Grace Chetty, 22, was on Facebook when she stumbled across an advert that read: “Are you fun, fearless and giving? We want you!”

She followed the link to find an egg donation site, and as she read more her interest was piqued.

At the same time, early last year, Gillian Ackerman, 40, found out that she wouldn’t be able to conceive naturally with her eggs.

In vitro fertilisation was decided on – and she had to find an egg.

Both Ackerman and Chetty ended up on, a website dedicated to bringing egg donors and recipients together.

One of Nurture’s founders and a donor, Melany Bartok, said women struggle to talk about fertility problems because the topic is still taboo.

“Women need to know that there is hope for them, despite the fact that their eggs have an expiry date,” said Bartok, whose baby, Eden, pictured, was conceived naturally.


“I read up on what they wanted from me. It sounded simple enough so I decided to sign up,” Chetty said.

“I suppose there was a little bit of narcissism on my side. I wanted to see whether anyone would want my eggs, whether I was good enough.”

Donors have to fill in an extensive form listing their likes and dislikes, their educational level and their medical history. Donors upload baby photos of themselves.

The recipient does not get to see what they look like as an adult, so that anonymity is protected.

“About a month-and-a-half later I got an e-mail to say I’d been chosen as a potential donor. I had to make an initial appointment to check whether I was healthy enough to give my eggs.”


“I selected someone whose baby photos indicated the probability that the baby’s features could be similar to mine,” said Ackerman, who now has a healthy baby girl.

“I would suggest that you have a good support system before you embark on this journey as it can be a lonely one.

“Guard your heart by not discussing your choice openly while you are busy with the process, unless you are using friends and family as a sounding board. Not everyone will agree with your decision.”

  • Ackerman’s name has been changed to protect her family’s identity


We asked some Facebook users the following question: “Would you donate your eggs?”. These were some of their answers:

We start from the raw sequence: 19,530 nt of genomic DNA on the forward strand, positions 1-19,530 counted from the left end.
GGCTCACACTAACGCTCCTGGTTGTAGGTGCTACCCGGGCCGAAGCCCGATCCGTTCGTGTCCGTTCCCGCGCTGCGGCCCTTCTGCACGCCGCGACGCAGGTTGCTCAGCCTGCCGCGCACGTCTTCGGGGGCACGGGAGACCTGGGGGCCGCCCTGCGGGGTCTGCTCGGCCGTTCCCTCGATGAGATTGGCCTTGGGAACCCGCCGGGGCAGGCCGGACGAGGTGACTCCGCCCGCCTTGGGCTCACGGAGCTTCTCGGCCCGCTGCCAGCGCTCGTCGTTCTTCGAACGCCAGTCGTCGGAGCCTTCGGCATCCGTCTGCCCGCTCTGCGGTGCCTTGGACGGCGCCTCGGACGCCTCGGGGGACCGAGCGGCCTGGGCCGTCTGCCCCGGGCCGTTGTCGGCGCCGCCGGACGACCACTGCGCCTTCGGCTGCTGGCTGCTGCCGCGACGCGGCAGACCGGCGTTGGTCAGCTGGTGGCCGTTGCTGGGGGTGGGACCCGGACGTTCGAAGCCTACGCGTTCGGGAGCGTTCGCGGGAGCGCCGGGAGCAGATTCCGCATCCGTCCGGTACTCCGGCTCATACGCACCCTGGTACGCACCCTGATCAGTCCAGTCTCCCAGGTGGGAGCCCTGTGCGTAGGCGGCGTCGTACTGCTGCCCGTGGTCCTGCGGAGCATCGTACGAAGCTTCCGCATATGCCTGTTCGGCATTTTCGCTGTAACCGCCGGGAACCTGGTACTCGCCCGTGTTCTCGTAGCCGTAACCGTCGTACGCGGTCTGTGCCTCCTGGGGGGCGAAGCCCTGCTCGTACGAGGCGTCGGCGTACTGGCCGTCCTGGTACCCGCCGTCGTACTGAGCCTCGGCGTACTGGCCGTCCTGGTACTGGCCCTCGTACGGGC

Jacqy Tatie Zvoutete: Yes I would! I don’t need all of them. [It] would be great to help someone else who does. I feel the carrying of the baby is more important than the mixture of the father’s sperm and that egg to make a parent.

Larissa Domino Pringiers: ‎Well I feel that there is more to being a mom then genetics. Think of adoption and sperm donors. I for one am not the mother-type so I would never want to claim that kid as being mine.

Tarirayi Frederick Chiks: It’s more than just you and the people you helped. It’s the life that comes from your genes to consider. You should factor that into your decision and whether u can live with the risks that may or may not eventuate. You must be certain you won’t have a change of heart in future.

Jenny Long: I donate because I have such huge sadness in my heart for ladies since I learned about infertility. This not being able to have a baby thing, it is not a fun world. It is not a world of laughter and excitement; it is a world of tears, heartbreak and brokenness. The people who have chosen me, I am their last resort. They have not woken up one day and said, “Let’s find a donor and spend trillions on her for the tiny chance we may have a baby”. I am part of their hopes and dreams; I am the last stop on their journey before adoption.


  • This is the process by which a woman provides ova for purposes of assisted reproduction.
  • The success rate is 60% to 70%. Successful donors are compensated up to R6000 per donation, but are limited to three in a year.
  • Potential risks to donors include ovarian hyper-stimulation syndrome. This is relatively rare (1% of IVF cases).
  • Donors must be between the ages of 20 and 34, and recipients no older than 50.
  • The process for a recipient costs between R40 000 and R60 000.

Via The Times